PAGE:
Who could guess? For only C$18.99, you can buy a bottle of wine that the Canadian prime minister served President Obama on a state visit in February, and in the same marvelous town whence it came, taste other vintages that are equal to the best of California's Napa Valley.
I had heard of Kelowna, the Okanagan Valley, and the fine wines that come from the grapes that grow there, along with other luscious fruits (think apricots, peaches, and apples, for starters). But I never dreamed I would find a genuine slice of paradise in the town and its nearby vineyards, farms, and lakeside hills. No wonder they say that 45 NHL stars have summer homes here, not to mention other, unspecified, celebrities.
Kelowna is the lead town in the Okanagan Valley, which is Canada's warmest region. (The nation's only desert is here, too, as the area gets less than 13 inches of rain per year, making a great climate for raising grapes.) The valley is located between two mountain ranges and has ample water from nearby lakes, and irrigation is the key to success.
Although officials say there are more than100 wineries in the area, I could visit only three, yet I have decided that the Napa Valley had better watch its step, as Kelowna has wines as good and physical plants that are maybe even better, given the magnificent water views these Canadian establishments have. The annual Fall Okanagan Wine Festival, in which most wineries participate, is from October 1 to 11 this year, a really good time to visit.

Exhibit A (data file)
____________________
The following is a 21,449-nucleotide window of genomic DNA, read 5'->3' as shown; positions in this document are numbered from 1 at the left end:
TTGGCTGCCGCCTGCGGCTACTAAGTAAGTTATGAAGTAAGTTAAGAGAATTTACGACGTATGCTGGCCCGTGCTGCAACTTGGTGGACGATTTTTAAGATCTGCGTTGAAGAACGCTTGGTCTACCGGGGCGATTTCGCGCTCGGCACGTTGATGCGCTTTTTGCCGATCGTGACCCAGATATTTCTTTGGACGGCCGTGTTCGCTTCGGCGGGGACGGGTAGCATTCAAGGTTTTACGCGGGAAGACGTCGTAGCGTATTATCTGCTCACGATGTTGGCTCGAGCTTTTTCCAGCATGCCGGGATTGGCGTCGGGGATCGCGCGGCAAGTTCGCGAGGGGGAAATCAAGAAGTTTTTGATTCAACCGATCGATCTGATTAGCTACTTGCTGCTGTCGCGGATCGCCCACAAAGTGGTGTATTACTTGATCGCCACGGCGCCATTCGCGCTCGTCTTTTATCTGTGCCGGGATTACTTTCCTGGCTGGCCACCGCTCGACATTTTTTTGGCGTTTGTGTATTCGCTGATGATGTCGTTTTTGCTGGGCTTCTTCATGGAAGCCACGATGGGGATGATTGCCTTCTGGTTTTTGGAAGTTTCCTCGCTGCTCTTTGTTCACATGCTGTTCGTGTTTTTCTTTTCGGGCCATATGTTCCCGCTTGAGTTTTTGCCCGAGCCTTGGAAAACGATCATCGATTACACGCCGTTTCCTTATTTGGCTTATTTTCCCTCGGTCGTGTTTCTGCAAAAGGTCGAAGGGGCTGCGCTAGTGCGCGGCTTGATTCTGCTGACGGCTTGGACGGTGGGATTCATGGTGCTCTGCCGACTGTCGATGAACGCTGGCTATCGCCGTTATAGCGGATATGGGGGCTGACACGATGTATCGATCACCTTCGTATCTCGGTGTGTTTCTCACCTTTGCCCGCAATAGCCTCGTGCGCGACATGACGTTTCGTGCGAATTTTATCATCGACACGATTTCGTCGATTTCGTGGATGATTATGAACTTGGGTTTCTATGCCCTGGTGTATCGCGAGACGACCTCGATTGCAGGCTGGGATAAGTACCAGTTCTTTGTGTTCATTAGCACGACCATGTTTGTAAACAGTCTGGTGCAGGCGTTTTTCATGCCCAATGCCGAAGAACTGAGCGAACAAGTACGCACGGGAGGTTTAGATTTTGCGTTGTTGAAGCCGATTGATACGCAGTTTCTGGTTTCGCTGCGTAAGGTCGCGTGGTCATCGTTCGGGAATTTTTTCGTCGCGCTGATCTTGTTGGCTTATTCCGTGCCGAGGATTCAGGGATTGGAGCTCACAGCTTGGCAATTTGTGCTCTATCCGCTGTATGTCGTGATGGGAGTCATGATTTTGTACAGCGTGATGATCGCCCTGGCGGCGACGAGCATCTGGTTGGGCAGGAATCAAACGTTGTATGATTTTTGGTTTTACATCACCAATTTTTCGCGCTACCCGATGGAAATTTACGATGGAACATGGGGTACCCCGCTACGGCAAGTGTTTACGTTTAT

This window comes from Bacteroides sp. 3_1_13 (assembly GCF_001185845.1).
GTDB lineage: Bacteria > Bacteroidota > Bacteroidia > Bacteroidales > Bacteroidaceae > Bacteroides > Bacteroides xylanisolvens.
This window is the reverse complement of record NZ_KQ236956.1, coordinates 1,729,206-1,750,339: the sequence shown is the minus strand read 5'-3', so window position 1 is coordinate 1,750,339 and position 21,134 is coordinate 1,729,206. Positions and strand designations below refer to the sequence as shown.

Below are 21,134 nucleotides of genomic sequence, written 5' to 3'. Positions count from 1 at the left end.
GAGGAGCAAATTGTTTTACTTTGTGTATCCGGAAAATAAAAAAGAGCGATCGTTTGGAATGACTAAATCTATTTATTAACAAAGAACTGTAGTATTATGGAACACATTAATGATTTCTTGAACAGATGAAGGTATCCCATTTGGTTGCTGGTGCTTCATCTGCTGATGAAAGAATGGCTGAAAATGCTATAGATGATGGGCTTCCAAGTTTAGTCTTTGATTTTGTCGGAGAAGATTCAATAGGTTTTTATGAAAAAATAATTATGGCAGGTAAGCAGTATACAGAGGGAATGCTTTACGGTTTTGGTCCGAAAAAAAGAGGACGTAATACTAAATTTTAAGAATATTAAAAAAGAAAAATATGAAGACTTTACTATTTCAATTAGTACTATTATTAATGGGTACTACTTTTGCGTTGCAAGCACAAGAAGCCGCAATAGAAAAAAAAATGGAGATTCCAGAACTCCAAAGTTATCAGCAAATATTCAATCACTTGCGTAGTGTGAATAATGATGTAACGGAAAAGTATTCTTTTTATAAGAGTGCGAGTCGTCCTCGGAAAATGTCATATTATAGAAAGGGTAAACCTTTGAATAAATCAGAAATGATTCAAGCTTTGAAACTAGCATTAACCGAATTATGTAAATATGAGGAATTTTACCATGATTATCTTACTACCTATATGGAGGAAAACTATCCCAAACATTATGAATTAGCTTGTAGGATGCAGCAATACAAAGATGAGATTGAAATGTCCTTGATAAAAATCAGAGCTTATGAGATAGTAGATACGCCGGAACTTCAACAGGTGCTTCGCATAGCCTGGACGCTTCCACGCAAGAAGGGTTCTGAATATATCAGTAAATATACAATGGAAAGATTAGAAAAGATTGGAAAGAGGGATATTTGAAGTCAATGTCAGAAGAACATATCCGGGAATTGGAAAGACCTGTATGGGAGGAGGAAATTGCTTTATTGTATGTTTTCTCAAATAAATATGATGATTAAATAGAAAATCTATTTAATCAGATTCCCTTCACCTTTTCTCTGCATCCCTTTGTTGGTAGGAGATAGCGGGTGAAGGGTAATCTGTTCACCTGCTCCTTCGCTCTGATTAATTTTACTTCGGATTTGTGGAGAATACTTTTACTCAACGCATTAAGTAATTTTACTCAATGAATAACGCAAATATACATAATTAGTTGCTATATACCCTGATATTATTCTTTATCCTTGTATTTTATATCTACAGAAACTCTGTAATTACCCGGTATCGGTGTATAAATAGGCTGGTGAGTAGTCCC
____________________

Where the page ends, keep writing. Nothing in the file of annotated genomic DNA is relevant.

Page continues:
On an easel at the entrance to its wine shop and tasting site, the Quails' Gate Estate Winery (3303 Boucherie Rd., Kelowna; tel. 800/420-9463 or 250/769-4451; www.quailsgate.com) proudly displays the menu for the state dinner Canadian Prime Minister Harper gave for President Obama in February this year, on the latter's first visit to our northern neighbor. There were three wines picked, a red wine from Niagara, a dessert wine from Quebec, and Quails' Gate 2007 Chenin Blanc.
Situated on the slope of an extinct volcano, Quails' Gate offers visitors regular tours of its property, tastings that are free or cost only C$3 to 4, a gift shop and the wine store itself. The Stewart family, owners of the winery, have been in the valley for 100 years, having produced fruits in its orchards before turning to grapes in 1956, the winery itself opening in 1989. They are especially proud of their Chardonnay and Pinot Noir. In a short tasting, I gave highest marks to what I now call "the Obama wine" for its quiet finish (C$18.99), and the 2007 Pinot Noir Stewart Family Reserve, comparable, I thought, to the best of Oregon's pinot noirs, the latter at C$45.
I enjoyed lunch in their Old Vines Restaurant, with splendid views of the vineyards and Okanagan Lake below. Try their onion tartlet appetizer (C$10) and beet salad (C$ 12), the latter made with locally grown vegetables. My dining companion loved the chicken orecchiette at C$15. I liked their 2008 house rose wine at C$6 a glass. You could also buy sandwiches and wines in the gift shop here and take them out to the winery's gardens overlooking the lake, where there are picnic tables for you to use.